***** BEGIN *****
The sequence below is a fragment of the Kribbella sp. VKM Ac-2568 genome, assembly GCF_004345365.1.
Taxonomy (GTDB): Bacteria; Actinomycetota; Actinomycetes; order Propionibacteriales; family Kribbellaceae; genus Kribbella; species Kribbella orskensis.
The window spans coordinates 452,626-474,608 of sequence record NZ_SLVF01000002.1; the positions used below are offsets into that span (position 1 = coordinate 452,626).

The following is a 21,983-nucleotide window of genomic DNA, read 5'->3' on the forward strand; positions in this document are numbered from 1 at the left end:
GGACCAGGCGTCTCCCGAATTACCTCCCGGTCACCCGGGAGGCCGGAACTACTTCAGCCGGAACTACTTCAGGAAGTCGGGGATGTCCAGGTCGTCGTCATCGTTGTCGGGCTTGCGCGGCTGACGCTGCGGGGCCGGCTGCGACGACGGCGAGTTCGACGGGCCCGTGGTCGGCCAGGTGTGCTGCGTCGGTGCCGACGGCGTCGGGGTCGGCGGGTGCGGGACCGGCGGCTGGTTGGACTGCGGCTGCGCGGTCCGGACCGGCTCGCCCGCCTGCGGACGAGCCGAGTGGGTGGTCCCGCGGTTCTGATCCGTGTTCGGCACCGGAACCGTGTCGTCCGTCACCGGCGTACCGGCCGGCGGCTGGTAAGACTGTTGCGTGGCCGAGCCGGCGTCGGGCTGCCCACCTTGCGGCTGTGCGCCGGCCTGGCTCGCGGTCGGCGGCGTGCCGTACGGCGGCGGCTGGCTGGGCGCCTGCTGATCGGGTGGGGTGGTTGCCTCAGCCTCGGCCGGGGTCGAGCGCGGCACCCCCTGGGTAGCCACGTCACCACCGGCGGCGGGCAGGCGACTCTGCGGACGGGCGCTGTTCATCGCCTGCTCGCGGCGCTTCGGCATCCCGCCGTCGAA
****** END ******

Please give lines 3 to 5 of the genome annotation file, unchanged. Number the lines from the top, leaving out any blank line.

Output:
The window spans coordinates 452,626-474,608 of sequence record NZ_SLVF01000002.1; the positions used below are offsets into that span (position 1 = coordinate 452,626).

The following is a 21,983-nucleotide window of genomic DNA, read 5'->3' on the forward strand; positions in this document are numbered from 1 at the left end:
GGACCAGGCGTCTCCCGAATTACCTCCCGGTCACCCGGGAGGCCGGAACTACTTCAGCCGGAACTACTTCAGGAAGTCGGGGATGTCCAGGTCGTCGTCATCGTTGTCGGGCTTGCGCGGCTGACGCTGCGGGGCCGGCTGCGACGACGGCGAGTTCGACGGGCCCGTGGTCGGCCAGGTGTGCTGCGTCGGTGCCGACGGCGTCGGGGTCGGCGGGTGCGGGACCGGCGGCTGGTTGGACTGCGGCTGCGCGGTCCGGACCGGCTCGCCCGCCTGCGGACGAGCCGAGTGGGTGGTCCCGCGGTTCTGATCCGTGTTCGGCACCGGAACCGTGTCGTCCGTCACCGGCGTACCGGCCGGCGGCTGGTAAGACTGTTGCGTGGCCGAGCCGGCGTCGGGCTGCCCACCTTGCGGCTGTGCGCCGGCCTGGCTCGCGGTCGGCGGCGTGCCGTACGGCGGCGGCTGGCTGGGCGCCTGCTGATCGGGTGGGGTGGTTGCCTCAGCCTCGGCCGGGGTCGAGCGCGGCACCCCCTGGGTAGCCACGTCACCACCGGCGGCGGGCAGGCGACTCTGCGGACGGGCGCTGTTCATCGCCTGCTCGCGGCGCTTCGGCATCCCGCCGTCGAA